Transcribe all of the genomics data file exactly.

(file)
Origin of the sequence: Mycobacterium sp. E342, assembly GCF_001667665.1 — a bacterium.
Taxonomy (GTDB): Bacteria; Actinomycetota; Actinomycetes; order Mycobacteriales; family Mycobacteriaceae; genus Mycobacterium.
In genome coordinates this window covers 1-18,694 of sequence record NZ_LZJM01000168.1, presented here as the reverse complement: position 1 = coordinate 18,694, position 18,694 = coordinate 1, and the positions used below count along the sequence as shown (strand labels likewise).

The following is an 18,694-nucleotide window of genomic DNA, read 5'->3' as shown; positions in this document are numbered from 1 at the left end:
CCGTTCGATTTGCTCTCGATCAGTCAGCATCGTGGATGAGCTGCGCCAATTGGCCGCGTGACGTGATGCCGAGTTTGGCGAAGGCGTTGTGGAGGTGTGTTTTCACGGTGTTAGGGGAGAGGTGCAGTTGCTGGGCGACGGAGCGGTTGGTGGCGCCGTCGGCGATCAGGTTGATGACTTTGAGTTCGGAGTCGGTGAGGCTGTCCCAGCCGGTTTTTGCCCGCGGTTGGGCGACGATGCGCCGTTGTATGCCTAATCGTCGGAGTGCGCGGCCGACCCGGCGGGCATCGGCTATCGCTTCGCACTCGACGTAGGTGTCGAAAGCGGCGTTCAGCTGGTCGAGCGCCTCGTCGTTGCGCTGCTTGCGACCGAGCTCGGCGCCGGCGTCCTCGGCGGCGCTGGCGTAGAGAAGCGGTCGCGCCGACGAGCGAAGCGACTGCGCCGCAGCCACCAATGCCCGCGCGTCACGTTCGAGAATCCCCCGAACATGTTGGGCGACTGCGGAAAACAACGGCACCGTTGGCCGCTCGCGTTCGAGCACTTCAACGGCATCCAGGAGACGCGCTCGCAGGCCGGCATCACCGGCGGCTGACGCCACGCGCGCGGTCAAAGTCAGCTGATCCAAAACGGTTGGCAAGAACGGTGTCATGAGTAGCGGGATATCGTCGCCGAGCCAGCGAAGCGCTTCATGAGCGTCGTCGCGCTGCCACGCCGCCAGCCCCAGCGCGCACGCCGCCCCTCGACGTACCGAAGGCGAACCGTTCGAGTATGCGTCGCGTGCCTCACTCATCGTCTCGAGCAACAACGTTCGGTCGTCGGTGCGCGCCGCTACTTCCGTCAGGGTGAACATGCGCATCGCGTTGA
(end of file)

Origin of the sequence: Mycobacterium sp. E342, assembly GCF_001667665.1 — a bacterium.
Taxonomy (GTDB): Bacteria; Actinomycetota; Actinomycetes; order Mycobacteriales; family Mycobacteriaceae; genus Mycobacterium.
In genome coordinates this window covers 1-18,694 of sequence record NZ_LZJM01000168.1, presented here as the reverse complement: position 1 = coordinate 18,694, position 18,694 = coordinate 1, and the positions used below count along the sequence as shown (strand labels likewise).

The following is an 18,694-nucleotide window of genomic DNA, read 5'->3' as shown; positions in this document are numbered from 1 at the left end:
CCGTTCGATTTGCTCTCGATCAGTCAGCATCGTGGATGAGCTGCGCCAATTGGCCGCGTGACGTGATGCCGAGTTTGGCGAAGGCGTTGTGGAGGTGTGTTTTCACGGTGTTAGGGGAGAGGTGCAGTTGCTGGGCGACGGAGCGGTTGGTGGCGCCGTCGGCGATCAGGTTGATGACTTTGAGTTCGGAGTCGGTGAGGCTGTCCCAGCCGGTTTTTGCCCGCGGTTGGGCGACGATGCGCCGTTGTATGCCTAATCGTCGGAGTGCGCGGCCGACCCGGCGGGCATCGGCTATCGCTTCGCACTCGACGTAGGTGTCGAAAGCGGCGTTCAGCTGGTCGAGCGCCTCGTCGTTGCGCTGCTTGCGACCGAGCTCGGCGCCGGCGTCCTCGGCGGCGCTGGCGTAGAGAAGCGGTCGCGCCGACGAGCGAAGCGACTGCGCCGCAGCCACCAATGCCCGCGCGTCACGTTCGAGAATCCCCCGAACATGTTGGGCGACTGCGGAAAACAACGGCACCGTTGGCCGCTCGCGTTCGAGCACTTCAACGGCATCCAGGAGACGCGCTCGCAGGCCGGCATCACCGGCGGCTGACGCCACGCGCGCGGTCAAAGTCAGCTGATCCAAAACGGTTGGCAAGAACGGTGTCATGAGTAGCGGGATATCGTCGCCGAGCCAGCGAAGCGCTTCATGAGCGTCGTCGCGCTGCCACGCCGCCAGCCCCAGCGCGCACGCCGCCCCTCGACGTACCGAAGGCGAACCGTTCGAGTATGCGTCGCGTGCCTCACTCATCGTCTCGAGCAACAACGTTCGGTCGTCGGTGCGCGCCGCTACTTCCGTCAGGGTGAACATGCGCATCGCGTTGA